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Trading on Your Lucky Stars

When it comes to forex trading, confidence is high, overconfidence, however, is a recipe for disaster. Overconfidence typically happens when a trader, more often a novice, experiences a lucky streak in a series of winning trades. Feeling as though their lucky stars are with them, their overconfidence will make them feel like professionals, and they often get tempted to quit their day jobs to start trading Forex full time. This type of thinking leads to a pattern of overtrading and taking on excessive risk. Eventually, as their lucky streak starts to pull into reverse, reality steps in, with devastating outcomes.    

Forex psychology plays a huge role, with the achievement of successful trading being attributed to those who can contain their emotions. Novices are particularly susceptible, with the more “fortunate” ones being those who lost, to begin with, rather than those who succeeded. Those novices that lost in their initial attempts to trade learned very early on that Forex trading is risky and needs to be approached with caution. While those who experienced ‘beginner’s luck’ become over confident and put more money than what they could afford into their trading account. Without taking due diligence, they put their money in a bad position and continue to leverage their trade, still confident that the situation will  turn around in their favor – eventually to detrimental results.

Even for more experienced traders, one of the biggest challenges is accepting the nature of the trading process where the most significant hazard that they need to overcome is themselves. All too often after a winning streak, they’ll strike out on a losing trade and then the typical emotional reaction is to blame themselves for the loss. A winning streak doesn’t necessarily mean you won’t go on a losing streak, but a losing streak doesn’t mean you should give up trading altogether. Sometimes, all it has taken is one trade to make or break a trader, but in reality, one trade doesn’t mean anything at all.

The secret to mitigating the effects of emotive reaction is to think positively, develop a trading plan, stick to it and accumulate some experience.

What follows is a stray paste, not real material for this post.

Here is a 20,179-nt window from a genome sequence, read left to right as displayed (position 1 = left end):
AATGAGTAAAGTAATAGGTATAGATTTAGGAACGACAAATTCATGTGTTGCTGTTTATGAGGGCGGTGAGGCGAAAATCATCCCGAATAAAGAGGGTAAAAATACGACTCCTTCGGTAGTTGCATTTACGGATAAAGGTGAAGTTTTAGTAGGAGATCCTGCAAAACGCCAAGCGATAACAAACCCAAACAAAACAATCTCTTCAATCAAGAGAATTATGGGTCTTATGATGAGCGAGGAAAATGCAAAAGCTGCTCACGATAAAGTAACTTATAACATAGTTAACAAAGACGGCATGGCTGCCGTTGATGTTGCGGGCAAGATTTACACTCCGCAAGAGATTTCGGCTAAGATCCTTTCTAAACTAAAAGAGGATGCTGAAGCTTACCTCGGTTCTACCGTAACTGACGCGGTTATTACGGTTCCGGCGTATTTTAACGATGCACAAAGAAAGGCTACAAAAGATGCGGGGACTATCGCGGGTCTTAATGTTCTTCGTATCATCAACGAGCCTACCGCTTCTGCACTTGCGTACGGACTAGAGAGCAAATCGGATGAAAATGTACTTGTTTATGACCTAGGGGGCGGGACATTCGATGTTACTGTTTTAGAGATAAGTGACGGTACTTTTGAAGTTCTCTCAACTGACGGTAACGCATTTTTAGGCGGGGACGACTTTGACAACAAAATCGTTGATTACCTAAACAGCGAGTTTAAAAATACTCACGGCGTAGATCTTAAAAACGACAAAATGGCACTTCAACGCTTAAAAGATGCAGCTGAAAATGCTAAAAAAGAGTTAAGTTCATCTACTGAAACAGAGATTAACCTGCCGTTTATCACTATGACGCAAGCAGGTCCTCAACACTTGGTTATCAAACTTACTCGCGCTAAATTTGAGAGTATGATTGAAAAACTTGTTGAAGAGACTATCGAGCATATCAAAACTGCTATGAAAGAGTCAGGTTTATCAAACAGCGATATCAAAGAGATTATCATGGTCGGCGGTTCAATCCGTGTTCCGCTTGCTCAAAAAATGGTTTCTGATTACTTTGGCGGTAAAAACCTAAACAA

Put aside the cynic in you, positive thinking works. Your mind creates the reality that you live in and positive thinkers, naturally create a positive reality around them. Imagine the following scenario: At the end of five days a trader looks back to assess their results which totaled +$100, -$50, +$200, -$60, -$40 for each consecutive day. A negative outlook would lead the trader to conclude that he performed badly because he had more days when he experienced a loss than days when he experienced a win. He will blame it on the fallibility of his trading strategy or the inconsistencies of the market. A positive trader will realize, more accurately, that when you combine all these results, an overall profit has been made of $150. The market is what it is and his trading strategy does work after all.

A well developed and strong trading strategy is key. It will enable you to identify at what point the market needs to be at for you to buy and sell a trade. Consistently keeping to your trading strategy will make it easier for you to monitor the market, keep your trading style structured and not a sporadic gamble. Importantly, it improves your ability to spot good opportunities, as much as your ability to identify when not to trade.

Underlying the value of your trading strategy is how much you trust it, and for your confidence to be ‘air-tight,’ you need to ensure that it is well developed. This is where the elements of research, skill, and experience come into the picture. Practice your trading style on a demo account where the stakes aren’t high, analyze the charts and follow the financial news. All this will help to inform your trading strategy so that you can trade at your best instead of trading on those lucky stars.

Yael Warman

Yael Warman

Yael Warman is a creative writer with a strong background in marketing and advertising. Yael has been a writer for over 10 years and has worked for clients in various industries as well as her own companies and is currently the Content Manager at Leverate.